Century may bring unprecedented climate change to southern hemisphere

Research shows potential warming unmatched over past 48,000 years

The new century may bring hundreds or even thousands of plant and animal extinctions to the Andes Mountains of Peru according to new research by Florida Institute of Technology Paleo-Ecologist Mark Bush. Bush’s findings, chronicled in the Feb. 6 issue of the prestigious journal Science, result from the study of the first continuous record of Andean climate change during the past 48,000 years. The Andes region of Peru is one of the most biologically diverse areas on the planet.

In the article, Bush and fellow researchers Miles Silman of Wake Forest University and Florida Tech graduate student Dunia Urrego, discovered a possible reason for this remarkable biodiversity by comparing North and South American warming over many millennia.

At the end of the ice age, North America and the northern hemisphere in general, experience an abrupt warming of 5 degrees Celsius over two centuries. Bush expected to find the same results in South America. What he found instead was a much more gradual warming, 5 degrees over several millennia.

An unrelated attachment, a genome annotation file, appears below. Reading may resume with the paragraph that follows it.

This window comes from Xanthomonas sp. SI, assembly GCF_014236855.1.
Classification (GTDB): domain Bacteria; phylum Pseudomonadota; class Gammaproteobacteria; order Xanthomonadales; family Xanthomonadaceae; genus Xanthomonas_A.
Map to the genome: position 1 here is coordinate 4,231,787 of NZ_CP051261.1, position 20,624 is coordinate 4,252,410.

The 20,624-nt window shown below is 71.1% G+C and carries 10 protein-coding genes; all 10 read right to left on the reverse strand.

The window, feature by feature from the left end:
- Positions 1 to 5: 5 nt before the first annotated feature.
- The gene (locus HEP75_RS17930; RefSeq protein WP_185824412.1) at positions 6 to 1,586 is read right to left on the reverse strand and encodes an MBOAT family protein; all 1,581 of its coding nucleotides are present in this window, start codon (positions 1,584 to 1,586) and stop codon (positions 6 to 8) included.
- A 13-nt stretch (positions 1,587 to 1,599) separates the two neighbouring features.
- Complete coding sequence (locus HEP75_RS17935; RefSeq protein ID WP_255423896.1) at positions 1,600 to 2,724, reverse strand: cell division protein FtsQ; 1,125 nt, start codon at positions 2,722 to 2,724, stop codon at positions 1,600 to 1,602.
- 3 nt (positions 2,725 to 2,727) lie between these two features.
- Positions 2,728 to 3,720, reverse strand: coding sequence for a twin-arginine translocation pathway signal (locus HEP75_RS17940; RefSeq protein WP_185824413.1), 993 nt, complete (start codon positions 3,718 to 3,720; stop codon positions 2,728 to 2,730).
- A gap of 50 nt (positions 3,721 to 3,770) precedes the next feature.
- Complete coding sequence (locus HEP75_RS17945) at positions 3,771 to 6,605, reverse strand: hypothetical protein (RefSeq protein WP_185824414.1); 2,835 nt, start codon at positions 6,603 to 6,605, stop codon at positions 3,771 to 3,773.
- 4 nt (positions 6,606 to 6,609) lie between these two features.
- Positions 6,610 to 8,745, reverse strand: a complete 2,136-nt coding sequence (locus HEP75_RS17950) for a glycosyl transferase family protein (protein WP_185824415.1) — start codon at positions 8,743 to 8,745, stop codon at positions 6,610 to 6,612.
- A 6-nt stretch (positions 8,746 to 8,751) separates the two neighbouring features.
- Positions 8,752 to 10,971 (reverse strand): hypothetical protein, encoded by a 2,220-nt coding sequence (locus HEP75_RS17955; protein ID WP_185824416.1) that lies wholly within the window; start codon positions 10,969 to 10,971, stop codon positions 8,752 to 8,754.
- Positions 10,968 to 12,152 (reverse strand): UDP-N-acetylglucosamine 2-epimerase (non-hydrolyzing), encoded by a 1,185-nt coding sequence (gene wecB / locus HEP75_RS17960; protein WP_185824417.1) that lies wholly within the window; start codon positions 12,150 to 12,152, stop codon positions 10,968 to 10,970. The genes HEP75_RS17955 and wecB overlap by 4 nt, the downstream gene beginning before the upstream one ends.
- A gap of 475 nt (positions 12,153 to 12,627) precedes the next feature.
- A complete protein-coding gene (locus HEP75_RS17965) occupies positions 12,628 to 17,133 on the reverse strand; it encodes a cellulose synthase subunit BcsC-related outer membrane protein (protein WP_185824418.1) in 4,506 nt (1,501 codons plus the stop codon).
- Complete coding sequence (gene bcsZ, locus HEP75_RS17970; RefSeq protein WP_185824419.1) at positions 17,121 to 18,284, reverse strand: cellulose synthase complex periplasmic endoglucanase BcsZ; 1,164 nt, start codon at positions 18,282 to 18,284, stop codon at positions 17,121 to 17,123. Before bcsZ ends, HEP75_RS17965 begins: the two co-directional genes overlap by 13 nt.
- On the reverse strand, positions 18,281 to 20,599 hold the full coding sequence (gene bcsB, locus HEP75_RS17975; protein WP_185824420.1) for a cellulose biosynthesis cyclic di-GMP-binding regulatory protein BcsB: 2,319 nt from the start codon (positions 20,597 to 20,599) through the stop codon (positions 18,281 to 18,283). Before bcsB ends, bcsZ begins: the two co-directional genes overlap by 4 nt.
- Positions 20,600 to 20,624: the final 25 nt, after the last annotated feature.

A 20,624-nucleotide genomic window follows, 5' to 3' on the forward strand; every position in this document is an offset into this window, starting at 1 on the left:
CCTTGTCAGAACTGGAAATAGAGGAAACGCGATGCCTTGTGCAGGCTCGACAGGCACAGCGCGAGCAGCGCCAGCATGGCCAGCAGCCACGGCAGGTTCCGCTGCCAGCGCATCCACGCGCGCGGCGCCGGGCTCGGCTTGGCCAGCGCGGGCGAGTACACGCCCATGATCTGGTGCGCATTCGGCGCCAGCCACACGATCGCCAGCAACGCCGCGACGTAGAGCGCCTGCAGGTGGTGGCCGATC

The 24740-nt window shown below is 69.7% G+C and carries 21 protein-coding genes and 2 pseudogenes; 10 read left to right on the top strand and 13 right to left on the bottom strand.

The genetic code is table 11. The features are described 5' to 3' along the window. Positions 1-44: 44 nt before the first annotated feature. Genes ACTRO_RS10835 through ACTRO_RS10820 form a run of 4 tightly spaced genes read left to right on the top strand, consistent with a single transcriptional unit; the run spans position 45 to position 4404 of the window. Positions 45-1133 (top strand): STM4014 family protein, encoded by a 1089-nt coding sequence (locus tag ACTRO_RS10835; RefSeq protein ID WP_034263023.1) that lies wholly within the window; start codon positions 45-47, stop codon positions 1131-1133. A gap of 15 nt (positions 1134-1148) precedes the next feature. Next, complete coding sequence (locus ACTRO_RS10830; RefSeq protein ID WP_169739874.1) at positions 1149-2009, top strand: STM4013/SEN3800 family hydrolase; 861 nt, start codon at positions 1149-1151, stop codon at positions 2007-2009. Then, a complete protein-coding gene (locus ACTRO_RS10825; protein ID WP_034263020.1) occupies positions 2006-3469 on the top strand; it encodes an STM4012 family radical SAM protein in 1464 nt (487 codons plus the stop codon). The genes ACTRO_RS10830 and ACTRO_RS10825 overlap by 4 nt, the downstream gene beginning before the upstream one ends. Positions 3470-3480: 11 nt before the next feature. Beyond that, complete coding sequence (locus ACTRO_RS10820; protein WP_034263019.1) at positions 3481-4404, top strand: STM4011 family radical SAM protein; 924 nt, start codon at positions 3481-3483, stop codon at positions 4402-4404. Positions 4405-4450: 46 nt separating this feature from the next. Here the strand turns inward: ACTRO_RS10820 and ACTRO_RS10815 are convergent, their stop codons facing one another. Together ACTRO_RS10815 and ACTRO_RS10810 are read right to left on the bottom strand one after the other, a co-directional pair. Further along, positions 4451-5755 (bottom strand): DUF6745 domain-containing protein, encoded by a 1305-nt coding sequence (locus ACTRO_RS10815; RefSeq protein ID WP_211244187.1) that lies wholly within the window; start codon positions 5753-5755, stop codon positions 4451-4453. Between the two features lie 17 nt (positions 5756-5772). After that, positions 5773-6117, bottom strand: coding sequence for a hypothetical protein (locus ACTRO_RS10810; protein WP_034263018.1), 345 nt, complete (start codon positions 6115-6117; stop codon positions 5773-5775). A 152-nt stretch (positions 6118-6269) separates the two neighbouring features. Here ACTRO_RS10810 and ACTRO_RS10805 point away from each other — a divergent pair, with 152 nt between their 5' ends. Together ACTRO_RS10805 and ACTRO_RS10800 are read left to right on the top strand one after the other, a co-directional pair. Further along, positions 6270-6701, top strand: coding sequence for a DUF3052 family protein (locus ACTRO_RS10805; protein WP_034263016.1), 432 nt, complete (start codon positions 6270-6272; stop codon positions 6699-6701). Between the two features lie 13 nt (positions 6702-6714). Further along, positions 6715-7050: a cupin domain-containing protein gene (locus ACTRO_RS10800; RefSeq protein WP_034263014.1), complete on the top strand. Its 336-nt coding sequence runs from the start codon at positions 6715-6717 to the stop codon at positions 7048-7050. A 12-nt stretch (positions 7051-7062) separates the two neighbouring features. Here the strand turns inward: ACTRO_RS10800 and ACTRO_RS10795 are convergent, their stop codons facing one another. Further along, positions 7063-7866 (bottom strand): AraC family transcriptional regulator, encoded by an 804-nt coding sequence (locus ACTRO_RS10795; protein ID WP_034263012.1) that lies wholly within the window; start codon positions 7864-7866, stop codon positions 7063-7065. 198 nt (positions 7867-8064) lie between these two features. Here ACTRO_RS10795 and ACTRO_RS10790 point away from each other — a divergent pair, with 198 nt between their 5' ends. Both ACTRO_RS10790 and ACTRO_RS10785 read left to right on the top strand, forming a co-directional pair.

This discovery may explain why there was less extinction in the Andes coming out of the last ice age, as well as why the area may be particularly susceptible to global warming.

“According to the International Panel on Climate Change, we can expect a minimum of one to two degrees Celsius increase in temperature in the Andes by the end of this century,” Bush said. “Our record shows that climate change of this kind has never happened in the past 48,000 years. It is not a natural phenomenon.”

Bush predicts that species that can migrate readily, such as birds and butterflies, may be the least affected, whereas species that are less mobile will be vulnerable to extinction. Playing into the equation will be the continuing presence of man. Farmers will be able to extend their agricultural activities further upslope into what is now cloud forest. The result will be an increasingly fragmented landscape that presents barriers to the dispersal of wildlife, trapping them in increasingly inhospitable climatic conditions.

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